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This ritual is considered to be one of the most important rituals in the village. Burials can be expensive, and many of the people save up money their whole lives so that they may rest in peace properly. The Tojarans also understand certain precautions must be taken when handling the corpses. Many wear masks so they do not breathe in the dust from the exhumed bodies.

The expensive aspect from this ritual does not stem from the maintenance of the corpse. Rather, sacrifices are made, and with these, the more the merrier. In one case, a tourist witnessed 17 water buffalo sacrificed for just one woman. Interestingly this woman had already been dead for over 20 years.

The practice of up heaving the dead from their graves comes across as appalling to many. When reading about the practice you come to realize that it is purely out of love and respect that the corpses are paraded around. These indigenous people see it as including the deceased into their lives long after they are able to participate.

-by Abigail Andrea, an intern at NewsGram. Twitter: @abby_kono

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70 years after Independence power reaches Elephanta Isle near Mumbai

An unseasonal 'Diwali' has suddenly been ushered on the island, which used to be plunged into darkness after dusk in the absence of electricity at the three villages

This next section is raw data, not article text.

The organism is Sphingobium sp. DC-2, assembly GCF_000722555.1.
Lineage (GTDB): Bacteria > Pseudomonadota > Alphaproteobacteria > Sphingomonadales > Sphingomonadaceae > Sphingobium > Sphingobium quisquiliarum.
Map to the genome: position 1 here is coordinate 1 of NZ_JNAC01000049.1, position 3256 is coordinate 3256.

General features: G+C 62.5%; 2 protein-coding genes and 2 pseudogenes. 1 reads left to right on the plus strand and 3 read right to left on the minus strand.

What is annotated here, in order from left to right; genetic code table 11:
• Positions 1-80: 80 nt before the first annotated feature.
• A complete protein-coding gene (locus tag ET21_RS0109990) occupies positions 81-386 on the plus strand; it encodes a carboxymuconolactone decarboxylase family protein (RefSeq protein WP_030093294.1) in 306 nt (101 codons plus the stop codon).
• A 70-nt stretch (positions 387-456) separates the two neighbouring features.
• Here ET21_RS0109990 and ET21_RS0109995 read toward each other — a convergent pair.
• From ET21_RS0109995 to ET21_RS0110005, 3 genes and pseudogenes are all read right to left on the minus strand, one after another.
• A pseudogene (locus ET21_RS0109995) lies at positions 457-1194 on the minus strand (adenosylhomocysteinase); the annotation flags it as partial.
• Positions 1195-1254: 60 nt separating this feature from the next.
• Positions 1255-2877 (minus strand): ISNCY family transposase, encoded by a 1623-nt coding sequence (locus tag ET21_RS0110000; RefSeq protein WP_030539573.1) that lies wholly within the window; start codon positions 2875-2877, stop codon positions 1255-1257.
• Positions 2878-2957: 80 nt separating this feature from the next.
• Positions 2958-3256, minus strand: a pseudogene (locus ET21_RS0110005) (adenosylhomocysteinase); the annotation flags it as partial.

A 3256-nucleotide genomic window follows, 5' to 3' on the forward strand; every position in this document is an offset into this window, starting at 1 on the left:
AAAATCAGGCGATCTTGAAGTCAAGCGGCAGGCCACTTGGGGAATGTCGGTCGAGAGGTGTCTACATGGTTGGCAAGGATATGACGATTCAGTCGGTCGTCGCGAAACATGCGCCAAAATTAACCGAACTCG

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The power connection is also expected to speed up work on the proposed 8-km long ropeway connecting Mumbai directly with Elephanta Island running above the Arabian Sea
The power connection is also expected to speed up work on the proposed 8-km long ropeway connecting Mumbai directly with Elephanta Island running above the Arabian Sea. Wikimedia Commons
* Elephanta Caves is a UNESCO World Heritage site
* An unseasonal ‘Diwali’ has suddenly been ushered on the island
* The official is hopeful that now, the Islanders can get better educational institutions, boost tourism
Seventy years after Independence, a 7.5-km long undersea cable has finally brought electricity to the world-famous Gharapuri Isle, which houses the UNESCO World Heritage site Elephanta Caves, about 10-km from Mumbai, a top official said here on Thursday.
The project to electrify the island, thronged daily by thousands of Indian and foreign tourists, has cost a total of Rs 25 crore and was completed in 15 months, said Maharashtra State Electricity Distribution Co. Ltd. Regional Director Satish Karape.
“This is India’s longest undersea power cable which took around three months to lay. Plus, we have installed a transformer in each of the three villages, six streetlight towers each 13-metre tall with six powerful LED bulbs and provided individual power meter connections to 200 domestic and a few commercial consumers. Intensive testing over past three days has been successful,” Karape told IANS.
A function will be held at the island later in the day when renowned social reformer Appasaheb Dharmadhikari will formally ‘switch on’ the power supply in the presence of Chief Minister Devendra Fadnavis, his ministers Chandrashekhar Bawankule, Jaykumar Raval, Ravindra, and other dignitaries.